I found the web site of the Personal Genome Project (PGP) while I was looking for genome research that could be applied to cancer prevention and treatment someday. I tried to look deeper into who sponsors the site and why, and discovered that the Harvard Molecular Technology Group & Lipper Center for Computational Genetics is promoting this effort.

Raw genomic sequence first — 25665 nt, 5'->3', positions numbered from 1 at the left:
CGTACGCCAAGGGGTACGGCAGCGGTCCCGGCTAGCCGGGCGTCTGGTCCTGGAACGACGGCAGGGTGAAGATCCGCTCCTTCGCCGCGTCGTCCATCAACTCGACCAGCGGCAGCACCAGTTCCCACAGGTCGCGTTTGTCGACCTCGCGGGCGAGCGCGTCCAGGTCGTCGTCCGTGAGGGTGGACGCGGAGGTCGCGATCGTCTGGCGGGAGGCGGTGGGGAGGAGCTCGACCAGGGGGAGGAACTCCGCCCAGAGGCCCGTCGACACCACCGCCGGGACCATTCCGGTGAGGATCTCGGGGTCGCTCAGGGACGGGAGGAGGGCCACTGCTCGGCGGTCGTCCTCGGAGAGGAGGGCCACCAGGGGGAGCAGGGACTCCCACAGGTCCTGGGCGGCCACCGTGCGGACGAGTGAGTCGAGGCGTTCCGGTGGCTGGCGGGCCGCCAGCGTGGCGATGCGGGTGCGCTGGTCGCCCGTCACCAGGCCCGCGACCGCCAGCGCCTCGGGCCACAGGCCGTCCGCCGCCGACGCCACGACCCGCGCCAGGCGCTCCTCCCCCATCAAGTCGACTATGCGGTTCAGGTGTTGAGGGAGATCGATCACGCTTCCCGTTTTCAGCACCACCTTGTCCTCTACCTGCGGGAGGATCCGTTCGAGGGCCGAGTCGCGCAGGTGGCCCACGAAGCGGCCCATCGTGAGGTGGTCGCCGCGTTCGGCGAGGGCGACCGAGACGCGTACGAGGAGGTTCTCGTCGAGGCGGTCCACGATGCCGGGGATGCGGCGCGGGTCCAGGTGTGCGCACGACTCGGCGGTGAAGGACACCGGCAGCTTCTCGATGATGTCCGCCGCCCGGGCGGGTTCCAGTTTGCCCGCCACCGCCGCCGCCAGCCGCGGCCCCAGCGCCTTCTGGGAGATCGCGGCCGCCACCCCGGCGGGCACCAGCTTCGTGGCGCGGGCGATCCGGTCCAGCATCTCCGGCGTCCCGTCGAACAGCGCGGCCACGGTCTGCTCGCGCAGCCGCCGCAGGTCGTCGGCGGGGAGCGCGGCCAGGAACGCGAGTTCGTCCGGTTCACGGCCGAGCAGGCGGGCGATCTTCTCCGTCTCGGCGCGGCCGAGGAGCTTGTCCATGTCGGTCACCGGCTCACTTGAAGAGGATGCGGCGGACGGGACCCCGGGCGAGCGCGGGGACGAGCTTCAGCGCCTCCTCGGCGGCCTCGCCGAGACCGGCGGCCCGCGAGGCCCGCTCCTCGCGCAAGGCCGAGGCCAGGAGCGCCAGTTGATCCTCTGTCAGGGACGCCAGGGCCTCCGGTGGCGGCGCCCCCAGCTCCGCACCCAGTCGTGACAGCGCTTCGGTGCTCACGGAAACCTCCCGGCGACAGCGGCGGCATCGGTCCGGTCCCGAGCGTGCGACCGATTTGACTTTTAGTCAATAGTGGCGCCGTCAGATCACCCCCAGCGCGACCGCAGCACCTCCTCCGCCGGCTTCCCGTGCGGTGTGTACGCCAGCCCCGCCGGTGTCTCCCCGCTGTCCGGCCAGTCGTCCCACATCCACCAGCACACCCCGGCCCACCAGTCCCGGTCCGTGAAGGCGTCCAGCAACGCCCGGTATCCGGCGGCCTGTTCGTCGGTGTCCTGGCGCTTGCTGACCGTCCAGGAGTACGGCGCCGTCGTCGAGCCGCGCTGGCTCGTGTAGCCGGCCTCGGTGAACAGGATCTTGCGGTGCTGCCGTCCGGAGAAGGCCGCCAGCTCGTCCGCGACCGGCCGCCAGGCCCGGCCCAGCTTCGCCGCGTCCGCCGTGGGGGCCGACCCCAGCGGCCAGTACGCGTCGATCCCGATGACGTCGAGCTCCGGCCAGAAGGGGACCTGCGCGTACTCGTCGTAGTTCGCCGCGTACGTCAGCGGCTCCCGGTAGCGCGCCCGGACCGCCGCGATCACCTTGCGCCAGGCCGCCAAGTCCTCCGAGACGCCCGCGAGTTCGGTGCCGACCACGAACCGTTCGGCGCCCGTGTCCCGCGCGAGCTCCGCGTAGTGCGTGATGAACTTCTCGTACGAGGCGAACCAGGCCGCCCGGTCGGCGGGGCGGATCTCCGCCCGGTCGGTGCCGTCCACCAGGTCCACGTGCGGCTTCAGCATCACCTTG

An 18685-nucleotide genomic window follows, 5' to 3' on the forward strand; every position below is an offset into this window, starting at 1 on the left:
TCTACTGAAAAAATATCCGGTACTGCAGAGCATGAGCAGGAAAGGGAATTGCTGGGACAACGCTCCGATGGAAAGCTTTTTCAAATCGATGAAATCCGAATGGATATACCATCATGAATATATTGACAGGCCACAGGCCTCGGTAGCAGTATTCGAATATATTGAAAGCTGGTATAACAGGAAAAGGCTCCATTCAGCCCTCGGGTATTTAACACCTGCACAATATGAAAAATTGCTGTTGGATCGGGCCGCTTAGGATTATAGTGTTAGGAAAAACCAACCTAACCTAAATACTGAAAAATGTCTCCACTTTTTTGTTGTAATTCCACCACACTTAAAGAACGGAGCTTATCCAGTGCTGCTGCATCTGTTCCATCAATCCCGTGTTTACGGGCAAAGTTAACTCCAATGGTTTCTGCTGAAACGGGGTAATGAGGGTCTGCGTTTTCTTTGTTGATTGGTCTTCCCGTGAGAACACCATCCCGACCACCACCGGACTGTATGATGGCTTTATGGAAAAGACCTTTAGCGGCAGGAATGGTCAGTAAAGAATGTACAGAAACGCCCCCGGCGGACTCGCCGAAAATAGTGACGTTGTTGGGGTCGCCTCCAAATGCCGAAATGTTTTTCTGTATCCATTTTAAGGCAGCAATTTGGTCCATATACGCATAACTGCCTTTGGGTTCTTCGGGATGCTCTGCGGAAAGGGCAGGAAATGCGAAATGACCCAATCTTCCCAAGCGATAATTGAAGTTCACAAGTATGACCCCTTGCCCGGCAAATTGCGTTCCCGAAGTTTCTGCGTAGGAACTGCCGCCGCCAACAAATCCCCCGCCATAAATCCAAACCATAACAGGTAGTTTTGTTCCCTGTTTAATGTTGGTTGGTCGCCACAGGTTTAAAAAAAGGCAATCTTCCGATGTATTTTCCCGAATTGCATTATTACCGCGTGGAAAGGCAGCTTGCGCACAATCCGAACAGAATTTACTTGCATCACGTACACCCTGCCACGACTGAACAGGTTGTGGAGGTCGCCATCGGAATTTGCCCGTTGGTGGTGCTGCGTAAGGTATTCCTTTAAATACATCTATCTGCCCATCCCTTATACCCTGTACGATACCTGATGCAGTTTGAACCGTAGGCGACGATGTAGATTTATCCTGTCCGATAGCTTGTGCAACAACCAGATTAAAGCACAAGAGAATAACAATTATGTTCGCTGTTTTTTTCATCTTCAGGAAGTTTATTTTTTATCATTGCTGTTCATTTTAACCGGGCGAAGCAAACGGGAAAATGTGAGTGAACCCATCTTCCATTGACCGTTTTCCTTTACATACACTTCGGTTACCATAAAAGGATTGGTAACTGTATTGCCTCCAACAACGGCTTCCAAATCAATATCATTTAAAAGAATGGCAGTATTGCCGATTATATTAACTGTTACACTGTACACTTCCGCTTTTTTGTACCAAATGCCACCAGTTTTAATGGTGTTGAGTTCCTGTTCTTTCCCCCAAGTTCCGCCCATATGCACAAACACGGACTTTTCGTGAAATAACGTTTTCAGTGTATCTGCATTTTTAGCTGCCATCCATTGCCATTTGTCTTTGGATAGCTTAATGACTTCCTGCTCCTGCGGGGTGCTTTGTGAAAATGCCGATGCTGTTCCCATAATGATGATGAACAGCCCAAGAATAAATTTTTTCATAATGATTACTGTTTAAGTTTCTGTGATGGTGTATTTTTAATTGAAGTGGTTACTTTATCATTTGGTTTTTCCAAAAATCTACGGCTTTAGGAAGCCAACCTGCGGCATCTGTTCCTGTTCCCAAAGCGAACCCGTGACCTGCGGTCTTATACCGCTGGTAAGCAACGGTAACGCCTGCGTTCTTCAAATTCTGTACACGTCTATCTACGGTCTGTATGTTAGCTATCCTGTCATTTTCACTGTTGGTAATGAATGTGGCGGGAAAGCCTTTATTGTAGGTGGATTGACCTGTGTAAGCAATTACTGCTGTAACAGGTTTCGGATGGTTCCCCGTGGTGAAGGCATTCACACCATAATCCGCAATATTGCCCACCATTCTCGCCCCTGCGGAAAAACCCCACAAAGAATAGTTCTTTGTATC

The Harvard site says when contacting this group: It would be helpful if you mention your fields of interest or expertise and whether you are interested in being a donor of advice, funds, genome, and/or phenome. Quoting from the overview – some interesting items to ponder: "While the PGP costs are dropping very rapidly, the research and development are high and deserve our support. Current R&D efforts include: (1) higher accuracy, (2) lower costs, (3) user-friendly software, (4) security for private genomes, (5) enhanced access for public genomes, (6) statistical association of genotype, environment, and phenotypes, (7) Ethical, legal and social impacts (ELSI). Part of the personal environmental data will entail "pathogen/allergen weather maps" tracking the spread of recurring and emergent infectious agents in analogy to how we currently track weather for broad audiences. Eventually to get excellent statistics, PGP may require millions of volunteers. Possibly after an initial trial with dozens of volunteers, some fraction of this PGP will transition to a more private model, but only if this is the desire of the volunteers and/or scientific communities. If you would like to help raise funds for general R&D or for specific purposes please contact us."